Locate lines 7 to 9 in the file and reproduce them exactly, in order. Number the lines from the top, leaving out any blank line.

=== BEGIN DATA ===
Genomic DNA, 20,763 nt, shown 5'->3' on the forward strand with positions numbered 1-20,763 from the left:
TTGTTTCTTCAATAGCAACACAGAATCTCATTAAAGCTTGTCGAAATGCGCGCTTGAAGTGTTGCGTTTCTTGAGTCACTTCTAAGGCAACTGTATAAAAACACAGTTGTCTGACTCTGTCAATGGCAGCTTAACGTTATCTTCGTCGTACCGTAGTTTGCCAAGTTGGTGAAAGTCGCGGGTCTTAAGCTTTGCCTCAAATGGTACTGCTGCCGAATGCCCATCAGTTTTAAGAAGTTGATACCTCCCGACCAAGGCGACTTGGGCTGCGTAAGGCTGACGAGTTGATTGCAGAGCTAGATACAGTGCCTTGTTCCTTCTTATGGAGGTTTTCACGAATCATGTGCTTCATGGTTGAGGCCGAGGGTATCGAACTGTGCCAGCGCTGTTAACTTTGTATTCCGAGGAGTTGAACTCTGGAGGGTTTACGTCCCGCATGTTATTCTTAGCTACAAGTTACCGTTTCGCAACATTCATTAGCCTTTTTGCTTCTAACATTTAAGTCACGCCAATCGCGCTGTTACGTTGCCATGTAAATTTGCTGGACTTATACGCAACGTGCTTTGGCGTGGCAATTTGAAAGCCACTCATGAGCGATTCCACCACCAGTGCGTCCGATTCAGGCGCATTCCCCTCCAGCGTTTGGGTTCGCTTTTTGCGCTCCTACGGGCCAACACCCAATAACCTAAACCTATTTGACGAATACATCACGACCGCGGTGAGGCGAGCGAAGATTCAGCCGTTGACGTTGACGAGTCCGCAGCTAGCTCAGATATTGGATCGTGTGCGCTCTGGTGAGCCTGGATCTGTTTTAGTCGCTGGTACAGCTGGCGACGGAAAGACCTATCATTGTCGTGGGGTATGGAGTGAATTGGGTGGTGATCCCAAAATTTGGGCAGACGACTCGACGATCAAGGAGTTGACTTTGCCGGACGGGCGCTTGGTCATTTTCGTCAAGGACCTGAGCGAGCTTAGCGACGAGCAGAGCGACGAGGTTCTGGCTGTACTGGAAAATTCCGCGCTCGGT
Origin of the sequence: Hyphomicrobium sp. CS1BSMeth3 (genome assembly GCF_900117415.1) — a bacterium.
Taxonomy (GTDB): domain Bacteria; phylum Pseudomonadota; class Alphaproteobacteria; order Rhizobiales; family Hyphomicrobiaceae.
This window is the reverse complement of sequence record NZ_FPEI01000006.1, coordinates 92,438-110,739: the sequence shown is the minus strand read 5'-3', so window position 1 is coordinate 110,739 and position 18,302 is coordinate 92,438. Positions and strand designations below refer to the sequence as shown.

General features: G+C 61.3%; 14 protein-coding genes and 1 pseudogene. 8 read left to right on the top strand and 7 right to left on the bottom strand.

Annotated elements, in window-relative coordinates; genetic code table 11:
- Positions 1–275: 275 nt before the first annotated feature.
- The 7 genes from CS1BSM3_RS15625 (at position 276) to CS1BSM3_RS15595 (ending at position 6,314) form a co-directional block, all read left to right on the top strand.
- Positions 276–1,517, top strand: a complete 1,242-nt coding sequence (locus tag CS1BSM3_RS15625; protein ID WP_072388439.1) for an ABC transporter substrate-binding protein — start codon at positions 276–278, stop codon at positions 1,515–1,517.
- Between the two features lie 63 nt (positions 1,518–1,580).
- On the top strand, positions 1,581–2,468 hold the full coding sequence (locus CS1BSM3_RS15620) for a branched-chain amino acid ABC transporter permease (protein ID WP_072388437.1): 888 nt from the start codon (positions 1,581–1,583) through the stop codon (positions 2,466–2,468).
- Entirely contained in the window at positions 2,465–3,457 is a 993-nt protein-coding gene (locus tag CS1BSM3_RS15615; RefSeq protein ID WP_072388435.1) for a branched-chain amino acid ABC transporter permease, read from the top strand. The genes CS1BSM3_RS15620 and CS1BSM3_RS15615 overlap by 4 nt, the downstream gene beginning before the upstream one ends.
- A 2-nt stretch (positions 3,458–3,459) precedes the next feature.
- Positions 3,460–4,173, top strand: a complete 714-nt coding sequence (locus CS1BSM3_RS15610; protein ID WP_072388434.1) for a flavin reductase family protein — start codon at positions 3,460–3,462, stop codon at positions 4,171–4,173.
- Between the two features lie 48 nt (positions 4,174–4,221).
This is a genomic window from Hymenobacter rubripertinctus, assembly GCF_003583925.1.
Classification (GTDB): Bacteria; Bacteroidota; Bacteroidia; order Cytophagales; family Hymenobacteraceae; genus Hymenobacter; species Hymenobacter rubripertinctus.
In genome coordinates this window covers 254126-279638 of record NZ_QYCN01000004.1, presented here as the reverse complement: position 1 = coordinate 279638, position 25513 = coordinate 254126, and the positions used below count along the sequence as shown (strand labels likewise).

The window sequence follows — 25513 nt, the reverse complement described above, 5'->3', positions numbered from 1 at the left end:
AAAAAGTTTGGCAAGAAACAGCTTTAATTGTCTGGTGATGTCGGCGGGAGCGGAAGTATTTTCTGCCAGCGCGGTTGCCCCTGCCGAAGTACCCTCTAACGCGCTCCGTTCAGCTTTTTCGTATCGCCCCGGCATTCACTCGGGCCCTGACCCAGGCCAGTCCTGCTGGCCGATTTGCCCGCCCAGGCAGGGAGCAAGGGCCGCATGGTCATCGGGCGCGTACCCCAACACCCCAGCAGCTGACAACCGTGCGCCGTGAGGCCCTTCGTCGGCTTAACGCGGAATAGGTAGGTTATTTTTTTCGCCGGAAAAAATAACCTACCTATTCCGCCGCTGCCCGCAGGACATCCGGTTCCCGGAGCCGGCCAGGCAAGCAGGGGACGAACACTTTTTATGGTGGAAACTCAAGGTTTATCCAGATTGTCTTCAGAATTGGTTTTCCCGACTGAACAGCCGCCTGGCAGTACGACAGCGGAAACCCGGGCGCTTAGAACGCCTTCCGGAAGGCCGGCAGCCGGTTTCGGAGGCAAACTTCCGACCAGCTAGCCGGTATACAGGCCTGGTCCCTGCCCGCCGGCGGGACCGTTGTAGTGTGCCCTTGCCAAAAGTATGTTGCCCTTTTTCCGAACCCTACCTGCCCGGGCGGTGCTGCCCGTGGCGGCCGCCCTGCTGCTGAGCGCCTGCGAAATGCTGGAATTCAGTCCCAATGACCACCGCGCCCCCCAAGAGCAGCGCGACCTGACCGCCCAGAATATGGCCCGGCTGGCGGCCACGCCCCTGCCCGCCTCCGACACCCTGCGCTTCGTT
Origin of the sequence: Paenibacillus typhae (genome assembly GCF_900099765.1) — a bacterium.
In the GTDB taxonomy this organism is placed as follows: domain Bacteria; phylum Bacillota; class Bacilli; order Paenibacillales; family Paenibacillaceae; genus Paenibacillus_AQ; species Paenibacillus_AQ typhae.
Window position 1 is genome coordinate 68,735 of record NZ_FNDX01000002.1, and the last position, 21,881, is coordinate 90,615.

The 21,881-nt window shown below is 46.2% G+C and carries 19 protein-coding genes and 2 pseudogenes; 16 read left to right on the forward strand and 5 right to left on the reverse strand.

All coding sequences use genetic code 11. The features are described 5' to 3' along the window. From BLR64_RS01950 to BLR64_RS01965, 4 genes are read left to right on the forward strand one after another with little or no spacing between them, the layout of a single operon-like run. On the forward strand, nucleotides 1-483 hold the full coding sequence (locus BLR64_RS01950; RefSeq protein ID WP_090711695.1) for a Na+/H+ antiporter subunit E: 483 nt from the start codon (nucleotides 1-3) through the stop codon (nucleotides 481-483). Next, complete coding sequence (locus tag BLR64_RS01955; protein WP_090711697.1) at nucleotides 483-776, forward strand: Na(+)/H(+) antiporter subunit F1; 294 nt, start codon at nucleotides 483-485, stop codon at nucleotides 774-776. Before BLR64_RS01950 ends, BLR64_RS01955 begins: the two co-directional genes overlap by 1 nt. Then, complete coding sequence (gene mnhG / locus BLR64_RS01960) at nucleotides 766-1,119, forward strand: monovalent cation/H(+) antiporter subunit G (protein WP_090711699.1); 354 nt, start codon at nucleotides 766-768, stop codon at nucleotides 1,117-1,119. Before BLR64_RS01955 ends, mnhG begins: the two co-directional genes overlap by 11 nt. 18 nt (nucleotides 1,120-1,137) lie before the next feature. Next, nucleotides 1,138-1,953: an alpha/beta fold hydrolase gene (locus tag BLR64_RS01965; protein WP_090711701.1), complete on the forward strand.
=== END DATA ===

Annotated elements, in window-relative coordinates; genetic code table 11:
- Positions 1–275: 275 nt before the first annotated feature.
- The 7 genes from CS1BSM3_RS15625 (at position 276) to CS1BSM3_RS15595 (ending at position 6,314) form a co-directional block, all read left to right on the top strand.